Industry Voice: Can value added services included in protection plans deliver real tangible benefits to clients?

Chris Smart, Protection Product Manager at Scottish Widows discusses the less talked about benefits of virtual GP services.

clock • 3 min read
Chris Smart, Scottish Widows
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Chris Smart, Scottish Widows

In the protection industry, a growing number of providers are now offering virtual GP appointments as part of their value-added proposition. Within the outcomes of the New Consumer Duty regulation there is a focus on products and services, consumer understanding, and consumer support. So how can both providers and advisers make sure that customers are fully aware of what is available to them?

What are virtual GP services?

Imagine your client having 24/7 access to a qualified healthcare professional just by using an app on their phone? They could book an appointment and then find a private place to have a 15min video call. What if during that time, they needed a referral to a specialist or prescription medication and the person on the other end of the video call could do all this for them? These services are not designed to replace a face-to-face appointment with your local GP, they are there to complement and support that relationship and offer an equal alternative, something I believe is so important and the reason Scottish Widows Care gives our clients access to a medical expert 24/7 through Square Health "Clinic in a Pocket" ™ app.

What our stats tell us

In the last 12 months 37% of virtual GP consultations have taken place outside the conventional hrs of 8am - 8pm Monday - Friday with almost 20% of those taking place at the weekend. Add in the facts that 10.5% of outcomes involved supplying a referral letter to a specialist (there is a £15 charge for this) and that 12% have used the service to obtain a prescription. These numbers are steadily increasing and it's easy to see how Clinic in a Pocket™ can play its part in supporting your clients local GP.

I think what always interests me the most is the number of children who are using the service. Again, in the last 12 months, 21% of all registrations have been on behalf of children aged 15 and under and this same population attended 13% of all consultations.

If we add the next age range, then the total percentage of under 25s registering is 25%. In keeping with this there was a spike in child consultations in December as scarlet fever and Strep A concerns spread across the country.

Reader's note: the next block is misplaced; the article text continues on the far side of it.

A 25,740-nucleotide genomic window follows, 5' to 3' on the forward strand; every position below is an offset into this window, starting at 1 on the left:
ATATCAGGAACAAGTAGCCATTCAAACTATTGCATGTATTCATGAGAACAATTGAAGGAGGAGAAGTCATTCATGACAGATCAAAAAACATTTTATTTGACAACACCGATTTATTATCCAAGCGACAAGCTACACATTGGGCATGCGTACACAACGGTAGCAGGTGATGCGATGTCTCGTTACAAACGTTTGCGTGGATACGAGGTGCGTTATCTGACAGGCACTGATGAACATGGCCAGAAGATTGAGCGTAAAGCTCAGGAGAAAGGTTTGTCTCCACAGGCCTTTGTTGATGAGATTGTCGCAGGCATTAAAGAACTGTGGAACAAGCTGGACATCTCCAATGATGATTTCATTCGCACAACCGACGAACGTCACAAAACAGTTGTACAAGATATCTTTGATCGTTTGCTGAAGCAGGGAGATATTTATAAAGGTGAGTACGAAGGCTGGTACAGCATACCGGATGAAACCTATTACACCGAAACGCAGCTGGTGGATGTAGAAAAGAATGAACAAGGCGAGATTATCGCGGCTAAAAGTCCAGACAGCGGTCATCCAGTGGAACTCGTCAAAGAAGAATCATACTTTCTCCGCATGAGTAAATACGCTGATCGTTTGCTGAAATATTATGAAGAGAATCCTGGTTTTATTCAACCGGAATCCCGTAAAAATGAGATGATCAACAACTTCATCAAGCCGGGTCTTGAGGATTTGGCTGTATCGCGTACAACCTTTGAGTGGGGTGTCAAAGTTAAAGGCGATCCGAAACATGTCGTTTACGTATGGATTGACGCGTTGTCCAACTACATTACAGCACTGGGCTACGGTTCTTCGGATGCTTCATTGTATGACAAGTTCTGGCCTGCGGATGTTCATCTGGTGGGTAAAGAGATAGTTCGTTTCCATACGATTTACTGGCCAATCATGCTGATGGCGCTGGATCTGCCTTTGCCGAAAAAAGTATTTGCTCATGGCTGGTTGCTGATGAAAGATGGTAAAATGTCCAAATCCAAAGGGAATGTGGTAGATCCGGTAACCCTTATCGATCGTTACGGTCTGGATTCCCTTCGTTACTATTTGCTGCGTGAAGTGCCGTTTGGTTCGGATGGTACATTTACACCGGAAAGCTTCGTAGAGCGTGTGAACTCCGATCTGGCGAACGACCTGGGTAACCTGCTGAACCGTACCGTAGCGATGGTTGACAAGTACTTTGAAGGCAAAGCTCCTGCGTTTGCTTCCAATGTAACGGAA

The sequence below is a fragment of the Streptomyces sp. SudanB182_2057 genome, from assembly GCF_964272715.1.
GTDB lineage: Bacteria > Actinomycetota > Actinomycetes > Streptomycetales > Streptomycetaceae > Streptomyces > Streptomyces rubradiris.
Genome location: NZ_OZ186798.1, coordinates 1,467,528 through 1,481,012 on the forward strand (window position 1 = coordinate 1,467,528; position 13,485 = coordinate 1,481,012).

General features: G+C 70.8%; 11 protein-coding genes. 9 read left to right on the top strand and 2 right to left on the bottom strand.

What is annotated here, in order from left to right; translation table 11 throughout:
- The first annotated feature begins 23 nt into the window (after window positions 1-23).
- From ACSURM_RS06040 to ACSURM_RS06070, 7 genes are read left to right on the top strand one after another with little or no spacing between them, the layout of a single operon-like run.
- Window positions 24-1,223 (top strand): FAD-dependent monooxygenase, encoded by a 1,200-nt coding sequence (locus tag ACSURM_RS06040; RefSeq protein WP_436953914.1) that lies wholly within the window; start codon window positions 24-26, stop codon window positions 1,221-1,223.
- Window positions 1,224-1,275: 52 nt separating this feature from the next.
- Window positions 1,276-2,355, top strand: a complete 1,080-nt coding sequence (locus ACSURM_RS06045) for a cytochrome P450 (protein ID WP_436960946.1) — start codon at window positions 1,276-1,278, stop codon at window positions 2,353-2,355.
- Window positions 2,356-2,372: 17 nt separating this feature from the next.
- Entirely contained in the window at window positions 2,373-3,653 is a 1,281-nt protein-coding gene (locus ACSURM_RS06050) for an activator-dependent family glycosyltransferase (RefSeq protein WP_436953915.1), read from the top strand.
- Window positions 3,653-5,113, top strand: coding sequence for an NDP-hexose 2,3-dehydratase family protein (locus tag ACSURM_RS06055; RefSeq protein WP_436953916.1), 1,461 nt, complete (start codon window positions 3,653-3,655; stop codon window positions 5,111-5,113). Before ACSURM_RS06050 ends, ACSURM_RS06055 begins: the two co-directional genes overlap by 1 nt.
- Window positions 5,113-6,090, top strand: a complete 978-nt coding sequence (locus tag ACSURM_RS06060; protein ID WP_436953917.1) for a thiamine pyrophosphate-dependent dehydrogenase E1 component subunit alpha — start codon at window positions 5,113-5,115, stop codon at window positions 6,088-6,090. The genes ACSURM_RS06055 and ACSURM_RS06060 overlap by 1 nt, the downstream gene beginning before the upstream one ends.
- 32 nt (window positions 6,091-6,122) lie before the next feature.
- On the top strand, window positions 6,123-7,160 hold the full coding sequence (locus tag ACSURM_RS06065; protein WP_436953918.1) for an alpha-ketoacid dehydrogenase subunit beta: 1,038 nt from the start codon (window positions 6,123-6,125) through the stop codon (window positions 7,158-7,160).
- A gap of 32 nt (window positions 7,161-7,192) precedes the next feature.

Unfortunately, one of the most common needs for children is to talk about their mental health, perhaps another indication on the toll the last few years has had on our families. According to MIND, more than 9 out of 10 young adults admit to struggling with their mental health. Nevertheless, it's great that children are getting a chance to speak to someone, and one hypothesis suggests they feel more comfortable doing this virtually than face to face in person.

It is true that until you use a service like Clinic in a Pocket™ you can never truly be an advocate but with 48% of users in March 2023 being repeat users it is clear once a customer uses the service, they are likely to do so again.

The challenge then is how to ensure protection clients register and download the app on to their device so it's there when they need it, and both providers and advisers play a key role in increasing adoption of this connected healthcare service and understanding its value. At Scottish Widows, we are looking at ways to make this easier for our clients including the use of QR codes on regular communications reminding them of the benefits, making it as easy as one or two clicks to download the app on to their phone, where it can sit until that moment of need.

If advisers can also keep bringing this to life during initial meetings and annual reviews, reminding clients of the benefits they can use now, more customers can get the support they need at a time which works for them.

 

 

This post is funded by Scottish Widows

 

Sources: Scottish Widows, January 2023, MIND Supporting young people report, 2021

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